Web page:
While I see this doomsday strategy a possibility, doesn't this all seem like some legal shield for people to have nukes? I mean: Iran may have the "right" to have nukes, whatever. But what if a more hardliner, leadership crazy nation decides to take the Iranian route? There are some nations who simply do not need nukes (um...N. Korea...), can we (should we?) do anything about it? 

RezaTavakolian
RezaTavakolian

@Sibir_Russia 

Dead wrong, 1 648'000 is not small territory.  For your information it  take 16 tactical nuclear weapons to neutralize an armed division.  All of the  IsraHelli NUCLEAR WEAPON CAN NOT DESTROY THE IRANIAN NATION AND IRAN CAN SURVIVE . ON THE OTHER HAND JUST TWO TACTICAL SIZE NUCLEAR WEAPONS CAN FOR EVER WIPE OUT ISRAHELL FROM THE FACE OF THE EARTH.

Sibir_Russia
Sibir_Russia

@joestecco@cpinfl 

Tehran has repeatedly assured the other countries that the military power of Iran poses no threat to them, and insists that Iran's defense doctrine is based on deterrence of foreign aggression.

 

TheWhitecanvas
TheWhitecanvas

@joestecco @cpinfl the called the destruction of other countries as a retaliation. they would be just fine if they don't attack them. Iran hasn't attacked another country for the past 3 centuries. 

rdalge
rdalge

@joestecco @cpinfl what's the use of nuclear weapons other than the destruction of other countries?

arvay
arvay

@Junk.Mail @arvay

RE: fallout from a nuclear attack

http://www.businessinsider.com/bombing-iran-could-cause-up-to-100000-radiation-exposure-casualties-2012-10

http://world.time.com/2012/09/27/how-many-civilians-would-be-killed-in-an-attack-on-irans-nuclear-sites/

RE: China.  China has many more options other than war. Ranging fro giving weapons and intelligence to Iran to economic retaliation against the US.

 "Attacking a country, even unprovoked, is not a war crime; it is just war."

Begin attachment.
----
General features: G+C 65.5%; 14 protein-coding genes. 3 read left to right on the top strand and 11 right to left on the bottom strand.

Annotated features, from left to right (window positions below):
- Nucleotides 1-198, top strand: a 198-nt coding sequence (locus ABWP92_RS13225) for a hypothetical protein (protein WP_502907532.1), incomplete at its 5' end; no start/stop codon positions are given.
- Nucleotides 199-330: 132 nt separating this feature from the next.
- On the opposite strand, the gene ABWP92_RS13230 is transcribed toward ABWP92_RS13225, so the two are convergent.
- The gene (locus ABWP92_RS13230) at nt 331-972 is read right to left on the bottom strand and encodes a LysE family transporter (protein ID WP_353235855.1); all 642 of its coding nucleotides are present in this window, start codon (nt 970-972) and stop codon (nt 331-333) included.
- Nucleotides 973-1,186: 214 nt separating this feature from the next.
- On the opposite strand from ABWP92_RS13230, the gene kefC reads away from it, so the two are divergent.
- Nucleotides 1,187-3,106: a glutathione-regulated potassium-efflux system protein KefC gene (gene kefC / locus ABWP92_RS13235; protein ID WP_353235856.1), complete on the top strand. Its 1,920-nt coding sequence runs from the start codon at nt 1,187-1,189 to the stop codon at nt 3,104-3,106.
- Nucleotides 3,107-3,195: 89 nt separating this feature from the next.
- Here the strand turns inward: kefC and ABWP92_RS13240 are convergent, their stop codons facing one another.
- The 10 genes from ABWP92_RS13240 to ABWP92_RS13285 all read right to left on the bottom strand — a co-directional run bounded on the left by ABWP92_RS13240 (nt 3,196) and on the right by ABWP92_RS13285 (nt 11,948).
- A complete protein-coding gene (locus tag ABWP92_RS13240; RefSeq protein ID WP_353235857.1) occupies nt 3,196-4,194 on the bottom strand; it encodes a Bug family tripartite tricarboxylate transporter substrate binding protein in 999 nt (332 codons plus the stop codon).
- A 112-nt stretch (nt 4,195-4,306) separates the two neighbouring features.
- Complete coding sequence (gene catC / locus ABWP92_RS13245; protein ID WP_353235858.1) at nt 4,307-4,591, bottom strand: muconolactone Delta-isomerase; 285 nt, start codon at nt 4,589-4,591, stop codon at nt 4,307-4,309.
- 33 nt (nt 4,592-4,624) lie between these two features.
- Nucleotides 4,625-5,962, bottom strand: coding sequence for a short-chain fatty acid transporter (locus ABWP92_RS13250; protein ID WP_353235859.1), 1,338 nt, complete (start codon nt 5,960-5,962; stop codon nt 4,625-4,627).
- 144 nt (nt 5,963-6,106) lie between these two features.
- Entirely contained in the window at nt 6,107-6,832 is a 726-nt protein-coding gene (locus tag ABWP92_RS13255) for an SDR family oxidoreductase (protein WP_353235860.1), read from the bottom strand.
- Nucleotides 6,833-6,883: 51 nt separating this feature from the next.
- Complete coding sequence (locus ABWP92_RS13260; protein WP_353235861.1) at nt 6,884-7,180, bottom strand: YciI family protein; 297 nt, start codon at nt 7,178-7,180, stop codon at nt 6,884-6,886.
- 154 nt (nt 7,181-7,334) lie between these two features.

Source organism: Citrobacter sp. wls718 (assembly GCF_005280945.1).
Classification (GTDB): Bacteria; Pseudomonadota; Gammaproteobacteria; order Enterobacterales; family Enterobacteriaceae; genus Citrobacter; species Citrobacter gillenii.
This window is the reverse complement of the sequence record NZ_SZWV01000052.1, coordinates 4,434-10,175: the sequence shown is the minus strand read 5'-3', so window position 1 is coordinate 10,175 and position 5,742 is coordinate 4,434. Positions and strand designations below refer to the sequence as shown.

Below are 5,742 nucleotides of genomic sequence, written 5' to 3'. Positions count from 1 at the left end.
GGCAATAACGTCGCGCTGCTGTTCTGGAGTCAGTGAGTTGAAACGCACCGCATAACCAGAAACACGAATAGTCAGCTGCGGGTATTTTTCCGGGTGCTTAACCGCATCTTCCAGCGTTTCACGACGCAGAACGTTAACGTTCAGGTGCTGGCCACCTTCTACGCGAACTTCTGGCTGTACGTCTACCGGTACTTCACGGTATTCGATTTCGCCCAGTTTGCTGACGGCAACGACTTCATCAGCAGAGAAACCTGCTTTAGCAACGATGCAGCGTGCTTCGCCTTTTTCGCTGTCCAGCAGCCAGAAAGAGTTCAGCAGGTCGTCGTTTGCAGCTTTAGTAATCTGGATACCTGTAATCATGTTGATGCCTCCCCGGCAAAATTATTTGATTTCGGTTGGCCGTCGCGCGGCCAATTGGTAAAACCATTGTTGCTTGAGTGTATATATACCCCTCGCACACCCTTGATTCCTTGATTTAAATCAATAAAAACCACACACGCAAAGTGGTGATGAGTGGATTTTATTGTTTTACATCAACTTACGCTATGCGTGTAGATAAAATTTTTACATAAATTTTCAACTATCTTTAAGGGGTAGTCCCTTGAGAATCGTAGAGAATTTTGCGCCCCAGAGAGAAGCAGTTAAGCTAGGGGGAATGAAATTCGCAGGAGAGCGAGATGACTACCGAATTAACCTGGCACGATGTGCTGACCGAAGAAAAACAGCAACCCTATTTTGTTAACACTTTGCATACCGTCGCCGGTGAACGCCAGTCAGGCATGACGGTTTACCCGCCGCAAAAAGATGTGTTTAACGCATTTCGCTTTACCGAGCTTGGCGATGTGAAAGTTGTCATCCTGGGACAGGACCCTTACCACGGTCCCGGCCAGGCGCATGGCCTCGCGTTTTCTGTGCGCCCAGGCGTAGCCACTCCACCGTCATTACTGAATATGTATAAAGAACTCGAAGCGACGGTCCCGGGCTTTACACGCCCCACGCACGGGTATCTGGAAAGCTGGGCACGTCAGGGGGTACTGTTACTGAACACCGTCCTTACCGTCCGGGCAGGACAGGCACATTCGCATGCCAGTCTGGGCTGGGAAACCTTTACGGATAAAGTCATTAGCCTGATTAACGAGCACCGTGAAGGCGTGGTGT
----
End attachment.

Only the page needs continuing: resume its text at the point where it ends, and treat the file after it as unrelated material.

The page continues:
No. 

"A crime against peace, in international law, refers to "planning, preparation, initiation, or waging of wars of aggression, or a war in violation of international treaties, agreements or assurances, or participation in a common plan or conspiracy for the accomplishment of any of the foregoing". This definition of crimes against peace was first incorporated into the Nuremberg Principles and later included in the United Nations Charter. "

From the UN Charter: "All Members shall refrain in their international relations from the threat or use of force against the territorial integrity or political independence of any state, or in any other manner inconsistent with the Purposes of the United Nations."

"Okay, I'll give you that the Iranian nuclear weapon program will probably go out in the open after an attack. The question is a public program so much worse than a secret one IF they are working toward the same thing."

Iran has no nuclear weapons program, according to BOTH the CIA and the Mossad. If they are attacked, they will certainly start one. I think that's clear.


cruzerwest
cruzerwest

@Junk.Mail @arvay Your remark " all in all " could be said about your opinion as well. War with Iran would led to hell on earth. Israel must be stopped. Their ambitions are to take all the land it wants and destroy any nations potential to be a threat. Not a civilized nation by any standard. 

arvay
arvay

@tcjstn @arvay 

Thank you.

As far a the right to develop nuclear weapons -- it's like the idea of allowing elections -- what if the Americans elect someone like Hitler? probably not a good argument to prevent elections. 

 I think we either have international agreements and laws, or we don't. Right now, the US only respects the ones it likes, which means that in many areas, we basically have the law on the jungle. 

mikevolze
mikevolze

@RezaTavakolian @Sibir_Russia And one more thing, this guy, Rouhani?  Keeps begging for an open dialogue, but we all know that it's just a ploy to give them more time to develop nuclear weapons that threaten the stability of the region.  Enough is enough.

mikevolze
mikevolze

@RezaTavakolian @Sibir_Russia Glad to see you're so fired up about destruction.  You sound exactly like the new president.  Good to know that the regime can still find people willing to murder another nation because the big bad Iran feels 'threatened'